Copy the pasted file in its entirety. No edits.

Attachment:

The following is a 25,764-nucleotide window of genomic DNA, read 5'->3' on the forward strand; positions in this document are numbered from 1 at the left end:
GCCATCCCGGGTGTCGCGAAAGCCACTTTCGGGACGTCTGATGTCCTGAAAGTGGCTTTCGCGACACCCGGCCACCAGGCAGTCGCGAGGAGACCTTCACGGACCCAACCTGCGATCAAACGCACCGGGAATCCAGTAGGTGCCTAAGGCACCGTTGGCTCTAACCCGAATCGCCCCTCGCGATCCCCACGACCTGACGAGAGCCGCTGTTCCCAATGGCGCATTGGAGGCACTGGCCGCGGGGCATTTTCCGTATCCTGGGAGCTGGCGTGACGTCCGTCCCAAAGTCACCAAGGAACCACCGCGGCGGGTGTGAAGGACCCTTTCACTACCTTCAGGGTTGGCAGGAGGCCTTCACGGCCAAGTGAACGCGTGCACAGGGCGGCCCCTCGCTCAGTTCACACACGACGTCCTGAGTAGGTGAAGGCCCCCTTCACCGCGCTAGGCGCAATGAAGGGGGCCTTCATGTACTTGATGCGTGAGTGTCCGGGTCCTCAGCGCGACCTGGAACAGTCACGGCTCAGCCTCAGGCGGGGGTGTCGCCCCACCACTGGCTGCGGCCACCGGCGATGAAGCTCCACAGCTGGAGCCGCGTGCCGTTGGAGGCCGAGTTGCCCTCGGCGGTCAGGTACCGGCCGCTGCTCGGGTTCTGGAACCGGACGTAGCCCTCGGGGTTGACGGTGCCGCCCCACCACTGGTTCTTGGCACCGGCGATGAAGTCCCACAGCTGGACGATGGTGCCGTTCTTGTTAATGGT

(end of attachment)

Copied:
The following is a 25,764-nucleotide window of genomic DNA, read 5'->3' on the forward strand; positions in this document are numbered from 1 at the left end:
GCCATCCCGGGTGTCGCGAAAGCCACTTTCGGGACGTCTGATGTCCTGAAAGTGGCTTTCGCGACACCCGGCCACCAGGCAGTCGCGAGGAGACCTTCACGGACCCAACCTGCGATCAAACGCACCGGGAATCCAGTAGGTGCCTAAGGCACCGTTGGCTCTAACCCGAATCGCCCCTCGCGATCCCCACGACCTGACGAGAGCCGCTGTTCCCAATGGCGCATTGGAGGCACTGGCCGCGGGGCATTTTCCGTATCCTGGGAGCTGGCGTGACGTCCGTCCCAAAGTCACCAAGGAACCACCGCGGCGGGTGTGAAGGACCCTTTCACTACCTTCAGGGTTGGCAGGAGGCCTTCACGGCCAAGTGAACGCGTGCACAGGGCGGCCCCTCGCTCAGTTCACACACGACGTCCTGAGTAGGTGAAGGCCCCCTTCACCGCGCTAGGCGCAATGAAGGGGGCCTTCATGTACTTGATGCGTGAGTGTCCGGGTCCTCAGCGCGACCTGGAACAGTCACGGCTCAGCCTCAGGCGGGGGTGTCGCCCCACCACTGGCTGCGGCCACCGGCGATGAAGCTCCACAGCTGGAGCCGCGTGCCGTTGGAGGCCGAGTTGCCCTCGGCGGTCAGGTACCGGCCGCTGCTCGGGTTCTGGAACCGGACGTAGCCCTCGGGGTTGACGGTGCCGCCCCACCACTGGTTCTTGGCACCGGCGATGAAGTCCCACAGCTGGACGATGGTGCCGTTCTTGTTAATGGT